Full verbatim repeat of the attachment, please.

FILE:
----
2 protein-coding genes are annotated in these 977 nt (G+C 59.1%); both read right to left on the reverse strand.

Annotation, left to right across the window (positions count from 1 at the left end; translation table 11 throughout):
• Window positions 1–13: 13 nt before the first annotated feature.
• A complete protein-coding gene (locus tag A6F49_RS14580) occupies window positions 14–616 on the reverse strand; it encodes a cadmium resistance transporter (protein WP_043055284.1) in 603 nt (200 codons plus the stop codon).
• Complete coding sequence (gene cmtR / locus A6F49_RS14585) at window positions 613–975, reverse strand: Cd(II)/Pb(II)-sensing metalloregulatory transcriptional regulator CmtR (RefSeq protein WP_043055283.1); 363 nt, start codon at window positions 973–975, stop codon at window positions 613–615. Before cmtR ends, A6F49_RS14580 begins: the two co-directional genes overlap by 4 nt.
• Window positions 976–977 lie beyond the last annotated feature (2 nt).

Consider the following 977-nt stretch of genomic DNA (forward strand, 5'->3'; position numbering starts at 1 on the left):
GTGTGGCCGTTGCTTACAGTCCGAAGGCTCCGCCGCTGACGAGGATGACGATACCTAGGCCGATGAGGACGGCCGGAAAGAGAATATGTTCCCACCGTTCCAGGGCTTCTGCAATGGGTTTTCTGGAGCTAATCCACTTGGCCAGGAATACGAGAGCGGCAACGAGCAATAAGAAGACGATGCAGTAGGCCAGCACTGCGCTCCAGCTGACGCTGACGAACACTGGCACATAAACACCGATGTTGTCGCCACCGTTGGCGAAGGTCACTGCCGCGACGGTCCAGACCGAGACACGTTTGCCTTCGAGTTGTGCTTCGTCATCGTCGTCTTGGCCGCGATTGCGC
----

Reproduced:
2 protein-coding genes are annotated in these 977 nt (G+C 59.1%); both read right to left on the reverse strand.

Annotation, left to right across the window (positions count from 1 at the left end; translation table 11 throughout):
• Window positions 1–13: 13 nt before the first annotated feature.
• A complete protein-coding gene (locus tag A6F49_RS14580) occupies window positions 14–616 on the reverse strand; it encodes a cadmium resistance transporter (protein WP_043055284.1) in 603 nt (200 codons plus the stop codon).
• Complete coding sequence (gene cmtR / locus A6F49_RS14585) at window positions 613–975, reverse strand: Cd(II)/Pb(II)-sensing metalloregulatory transcriptional regulator CmtR (RefSeq protein WP_043055283.1); 363 nt, start codon at window positions 973–975, stop codon at window positions 613–615. Before cmtR ends, A6F49_RS14580 begins: the two co-directional genes overlap by 4 nt.
• Window positions 976–977 lie beyond the last annotated feature (2 nt).

Consider the following 977-nt stretch of genomic DNA (forward strand, 5'->3'; position numbering starts at 1 on the left):
GTGTGGCCGTTGCTTACAGTCCGAAGGCTCCGCCGCTGACGAGGATGACGATACCTAGGCCGATGAGGACGGCCGGAAAGAGAATATGTTCCCACCGTTCCAGGGCTTCTGCAATGGGTTTTCTGGAGCTAATCCACTTGGCCAGGAATACGAGAGCGGCAACGAGCAATAAGAAGACGATGCAGTAGGCCAGCACTGCGCTCCAGCTGACGCTGACGAACACTGGCACATAAACACCGATGTTGTCGCCACCGTTGGCGAAGGTCACTGCCGCGACGGTCCAGACCGAGACACGTTTGCCTTCGAGTTGTGCTTCGTCATCGTCGTCTTGGCCGCGATTGCGC